Whether you’re a seasoned baker or just beginning your baking journey, you probably know that butter is a crucial ingredient in many desserts. That’s especially true in pound cakes.
But what happens when you don’t have butter or can’t eat it? Don’t worry! You can find several butter alternatives that’ll give you an equally delicious cake as the original.
In this article, we’ll walk you through how to make a pound cake without butter. We’ll also discuss what each option does to the cake. So, keep reading for all the details!
What Are Some Good Butter Alternatives in a Pound Cake?
Here are six butter alternatives that you can substitute at a 1:1 ratio:
1 – Shortening
Shortening is a staple in baking. That’s especially true in pastries since the former is a 100% fat product, providing the desired flakiness.
In cakes, shortening makes them more tender and soft. Again, that has to do with it not containing milk solids or water.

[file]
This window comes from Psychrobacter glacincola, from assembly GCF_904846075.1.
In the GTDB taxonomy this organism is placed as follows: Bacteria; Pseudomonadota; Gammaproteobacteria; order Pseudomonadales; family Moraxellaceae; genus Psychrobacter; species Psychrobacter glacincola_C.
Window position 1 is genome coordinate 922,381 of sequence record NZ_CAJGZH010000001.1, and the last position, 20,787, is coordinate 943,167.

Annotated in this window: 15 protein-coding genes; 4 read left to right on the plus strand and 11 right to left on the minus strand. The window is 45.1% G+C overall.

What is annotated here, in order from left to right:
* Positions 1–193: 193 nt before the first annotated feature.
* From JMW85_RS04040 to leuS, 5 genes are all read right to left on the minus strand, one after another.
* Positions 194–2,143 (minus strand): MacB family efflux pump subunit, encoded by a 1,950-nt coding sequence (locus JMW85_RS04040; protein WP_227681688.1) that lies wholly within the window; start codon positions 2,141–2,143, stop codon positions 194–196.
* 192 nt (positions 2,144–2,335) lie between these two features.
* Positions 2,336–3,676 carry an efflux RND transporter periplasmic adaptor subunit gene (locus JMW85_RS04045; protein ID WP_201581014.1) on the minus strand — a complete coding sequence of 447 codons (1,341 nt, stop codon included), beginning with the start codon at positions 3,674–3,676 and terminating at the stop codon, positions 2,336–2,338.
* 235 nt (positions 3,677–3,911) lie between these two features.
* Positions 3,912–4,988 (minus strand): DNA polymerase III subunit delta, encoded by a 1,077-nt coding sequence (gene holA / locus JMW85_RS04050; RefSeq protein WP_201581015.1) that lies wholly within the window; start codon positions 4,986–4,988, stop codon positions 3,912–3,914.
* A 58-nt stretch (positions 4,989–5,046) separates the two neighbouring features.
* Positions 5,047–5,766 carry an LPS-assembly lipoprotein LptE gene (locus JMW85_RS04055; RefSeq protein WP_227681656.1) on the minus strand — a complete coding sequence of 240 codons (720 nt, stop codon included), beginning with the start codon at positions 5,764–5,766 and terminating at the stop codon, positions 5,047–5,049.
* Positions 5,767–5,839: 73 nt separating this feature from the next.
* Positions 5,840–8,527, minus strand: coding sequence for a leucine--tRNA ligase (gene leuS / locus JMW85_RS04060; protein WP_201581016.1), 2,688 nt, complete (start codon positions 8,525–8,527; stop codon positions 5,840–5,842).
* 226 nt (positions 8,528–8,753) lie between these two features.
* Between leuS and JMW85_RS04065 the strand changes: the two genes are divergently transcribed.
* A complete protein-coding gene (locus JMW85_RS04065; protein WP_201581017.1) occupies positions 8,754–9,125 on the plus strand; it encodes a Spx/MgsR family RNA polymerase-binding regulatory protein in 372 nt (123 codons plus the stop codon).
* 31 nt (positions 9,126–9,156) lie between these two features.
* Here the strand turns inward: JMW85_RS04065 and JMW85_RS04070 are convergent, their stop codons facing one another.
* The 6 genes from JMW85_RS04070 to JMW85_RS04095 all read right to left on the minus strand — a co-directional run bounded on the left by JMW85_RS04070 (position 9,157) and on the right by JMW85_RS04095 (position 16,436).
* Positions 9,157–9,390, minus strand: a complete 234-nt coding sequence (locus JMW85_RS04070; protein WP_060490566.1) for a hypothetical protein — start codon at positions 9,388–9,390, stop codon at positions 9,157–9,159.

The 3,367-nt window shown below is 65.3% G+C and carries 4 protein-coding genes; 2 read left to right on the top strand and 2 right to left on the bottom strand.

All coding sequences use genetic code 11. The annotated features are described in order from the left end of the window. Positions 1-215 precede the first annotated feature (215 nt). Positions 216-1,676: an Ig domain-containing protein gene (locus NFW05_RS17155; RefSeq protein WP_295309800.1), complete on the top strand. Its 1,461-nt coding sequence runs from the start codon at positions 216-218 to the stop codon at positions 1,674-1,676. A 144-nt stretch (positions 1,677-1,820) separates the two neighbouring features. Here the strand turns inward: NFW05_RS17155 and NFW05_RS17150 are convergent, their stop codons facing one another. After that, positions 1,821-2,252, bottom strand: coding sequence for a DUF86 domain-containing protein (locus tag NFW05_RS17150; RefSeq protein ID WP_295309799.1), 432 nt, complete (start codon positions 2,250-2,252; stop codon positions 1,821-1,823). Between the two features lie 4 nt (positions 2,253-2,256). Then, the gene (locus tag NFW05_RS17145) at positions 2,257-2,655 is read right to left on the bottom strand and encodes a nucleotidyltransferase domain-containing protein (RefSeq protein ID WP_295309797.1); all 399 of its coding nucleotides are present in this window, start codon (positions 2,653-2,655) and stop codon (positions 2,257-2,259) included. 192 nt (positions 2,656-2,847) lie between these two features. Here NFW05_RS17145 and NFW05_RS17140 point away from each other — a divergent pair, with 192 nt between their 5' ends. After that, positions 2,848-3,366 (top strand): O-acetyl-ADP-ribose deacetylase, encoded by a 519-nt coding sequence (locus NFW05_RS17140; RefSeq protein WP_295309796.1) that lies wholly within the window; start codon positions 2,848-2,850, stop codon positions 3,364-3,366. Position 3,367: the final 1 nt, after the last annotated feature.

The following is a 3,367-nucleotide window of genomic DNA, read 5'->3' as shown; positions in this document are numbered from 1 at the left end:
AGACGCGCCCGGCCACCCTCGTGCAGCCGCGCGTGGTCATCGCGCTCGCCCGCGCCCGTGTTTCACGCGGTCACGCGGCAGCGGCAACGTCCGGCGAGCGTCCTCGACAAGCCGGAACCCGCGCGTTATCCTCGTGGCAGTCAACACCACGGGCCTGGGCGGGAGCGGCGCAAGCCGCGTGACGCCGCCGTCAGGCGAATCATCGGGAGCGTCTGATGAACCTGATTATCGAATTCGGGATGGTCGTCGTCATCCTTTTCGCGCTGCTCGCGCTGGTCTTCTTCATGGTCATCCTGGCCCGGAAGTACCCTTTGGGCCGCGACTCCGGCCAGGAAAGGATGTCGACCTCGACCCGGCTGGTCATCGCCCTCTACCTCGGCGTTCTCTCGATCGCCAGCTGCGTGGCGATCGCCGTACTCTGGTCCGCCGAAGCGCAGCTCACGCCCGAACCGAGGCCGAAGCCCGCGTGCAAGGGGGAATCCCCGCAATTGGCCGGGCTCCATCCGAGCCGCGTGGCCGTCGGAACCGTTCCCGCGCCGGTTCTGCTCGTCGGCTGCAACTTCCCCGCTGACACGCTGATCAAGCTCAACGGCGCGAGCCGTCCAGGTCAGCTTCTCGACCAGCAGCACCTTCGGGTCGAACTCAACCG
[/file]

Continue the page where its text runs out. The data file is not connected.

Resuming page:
Unlike butter, shortening is made of hydrogenated oils. The former is a process that involves adding hydrogen to vegetable oils to change them into solids at room temperature.
So, how does shortening work in a pound cake?
When creamed, the 100% fat product traps more air, like butter. That air expands during baking, producing a loftier and fluffier cake.
The only problem is that the former only contains vegetable oils. So, you don’t get the same buttery, creamy taste as using dairy butter.
Not to mention, shortening can contain trans fats. The former raises the levels of bad cholesterol (LDL), increasing the risk of heart disease.
However, that happens when the oil is partially hydrogenated. For that reason, opt for a fully hydrogenated, trans-fat-free shortening to use in your pound cake.
2 – Margarine
Nothing is better than margarine for those looking for a non-dairy butter equivalent. The former is a type of shortening since it’s made from vegetable oil hydrogenation.
However, unlike shortening, margarine isn’t 100% fat. It contains water, flavorings, salt, and additives to mimic the taste of butter.